• 1 teaspoon dried basil
  • 1 cup chopped, fresh parsley
  • 1/2 teaspoon salt
  • 1/4 teaspoon pepper
  • 3 Tablespoons olive oil
  • 3 cloves garlic, pureed

Directions

Cook spaghetti according to package directions. Drain the spaghetti.

Make the sauce by mixing together in a bowl the walnuts, olives, pimento, basil, parsley, salt and pepper. Set aside.

In the cooking pan put the olive oil and garlic. Stir over moderate heat. Return spaghetti to pan and toss with the oil & garlic.

Transfer to serving plate and top with the “sauce”. Sprinkle with parmesan cheese. Serves two generously.


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Chicken Marinade

For many years, Marlys was the grill master in our house; I had a long commute to work and home, and was also going to school several evenings each week. So Marlys had to be fairly independent. She learned to light and cook on the Weber Grill, and her favorite was chicken thighs and breasts, marinated in this marinade. It is a good recipe since it does not require refrigeration, can be made early in the day and be ignored until time to grill the chicken. And she used the recipe also as a basting sauce. (As with all marinades that have been used on raw meat, you do not use them on the table with the cooked meat; they need to be cooked, too).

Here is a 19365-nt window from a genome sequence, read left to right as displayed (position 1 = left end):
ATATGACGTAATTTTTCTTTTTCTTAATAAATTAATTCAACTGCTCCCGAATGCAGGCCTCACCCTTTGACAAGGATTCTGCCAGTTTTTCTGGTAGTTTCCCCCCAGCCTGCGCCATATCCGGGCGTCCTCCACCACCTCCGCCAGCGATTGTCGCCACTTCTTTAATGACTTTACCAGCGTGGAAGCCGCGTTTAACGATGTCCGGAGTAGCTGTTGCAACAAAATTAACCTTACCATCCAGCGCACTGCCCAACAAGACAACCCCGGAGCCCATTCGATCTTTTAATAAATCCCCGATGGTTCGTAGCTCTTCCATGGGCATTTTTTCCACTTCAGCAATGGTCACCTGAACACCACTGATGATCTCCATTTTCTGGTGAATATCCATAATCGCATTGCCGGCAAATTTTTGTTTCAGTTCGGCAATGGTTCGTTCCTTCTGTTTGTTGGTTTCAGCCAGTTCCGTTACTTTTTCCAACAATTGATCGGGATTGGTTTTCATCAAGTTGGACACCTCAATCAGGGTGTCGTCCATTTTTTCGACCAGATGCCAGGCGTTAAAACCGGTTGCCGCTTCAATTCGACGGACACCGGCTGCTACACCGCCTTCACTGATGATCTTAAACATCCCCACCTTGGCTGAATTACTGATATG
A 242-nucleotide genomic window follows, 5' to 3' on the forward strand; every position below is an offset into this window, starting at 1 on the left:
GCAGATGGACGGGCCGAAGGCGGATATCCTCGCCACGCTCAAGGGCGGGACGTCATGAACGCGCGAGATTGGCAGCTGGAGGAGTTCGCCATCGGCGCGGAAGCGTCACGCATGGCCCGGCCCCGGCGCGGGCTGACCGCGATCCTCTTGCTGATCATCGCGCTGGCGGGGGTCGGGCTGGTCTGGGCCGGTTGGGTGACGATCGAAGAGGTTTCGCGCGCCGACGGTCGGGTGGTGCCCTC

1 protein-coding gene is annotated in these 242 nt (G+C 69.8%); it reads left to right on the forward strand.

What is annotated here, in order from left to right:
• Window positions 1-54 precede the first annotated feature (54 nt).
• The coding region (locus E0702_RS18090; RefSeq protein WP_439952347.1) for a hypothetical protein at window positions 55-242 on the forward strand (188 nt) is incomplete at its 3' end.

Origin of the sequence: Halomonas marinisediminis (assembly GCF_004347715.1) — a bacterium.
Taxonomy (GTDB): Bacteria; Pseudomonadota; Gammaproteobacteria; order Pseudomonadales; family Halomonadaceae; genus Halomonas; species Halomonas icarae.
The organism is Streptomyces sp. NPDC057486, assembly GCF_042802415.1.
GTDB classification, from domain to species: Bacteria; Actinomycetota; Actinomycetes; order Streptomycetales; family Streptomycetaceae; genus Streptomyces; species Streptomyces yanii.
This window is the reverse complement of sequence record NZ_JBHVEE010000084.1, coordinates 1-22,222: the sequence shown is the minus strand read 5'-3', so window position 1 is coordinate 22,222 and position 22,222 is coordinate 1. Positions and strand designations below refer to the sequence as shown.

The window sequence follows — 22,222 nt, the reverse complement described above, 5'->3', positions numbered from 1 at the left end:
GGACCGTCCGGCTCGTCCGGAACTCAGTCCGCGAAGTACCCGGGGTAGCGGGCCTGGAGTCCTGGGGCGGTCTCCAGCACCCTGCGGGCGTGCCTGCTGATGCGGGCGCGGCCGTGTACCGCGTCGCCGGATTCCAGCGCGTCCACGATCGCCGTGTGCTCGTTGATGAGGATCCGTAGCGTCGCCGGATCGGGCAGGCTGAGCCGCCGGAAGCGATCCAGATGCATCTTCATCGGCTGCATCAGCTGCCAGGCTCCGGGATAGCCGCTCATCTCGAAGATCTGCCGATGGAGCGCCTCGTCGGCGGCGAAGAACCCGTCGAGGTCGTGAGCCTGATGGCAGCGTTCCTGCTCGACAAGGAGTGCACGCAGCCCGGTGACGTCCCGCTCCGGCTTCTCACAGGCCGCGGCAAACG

Marination doesn’t give many opportunities to show interesting pictures. This first photo shows the ingredients in the marinade.

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Chicken Marinade

  • 1/4 cup melted butter
  • 1 cup orange juice
  • 3 Tablespoons lemon juice
  • 1/4 cup honey
  • 1/4 cup soy sauce
  • 1 teaspoon dry mustard
  • 2 medium garlic cloves, mashed

Makes enough for 1 whole chicken. Marinate at room temperature all day or over night. Grill chicken on indirect heat on a Weber outdoor grill about 1 hour, turning once. Baste every 15 minutes.

Marlys used a freezer bag to hold the meat and the marinade. Push the excess air out as you seal the baggie, and then you will not need to turn the bag as often as the marinade will fill the remaining space.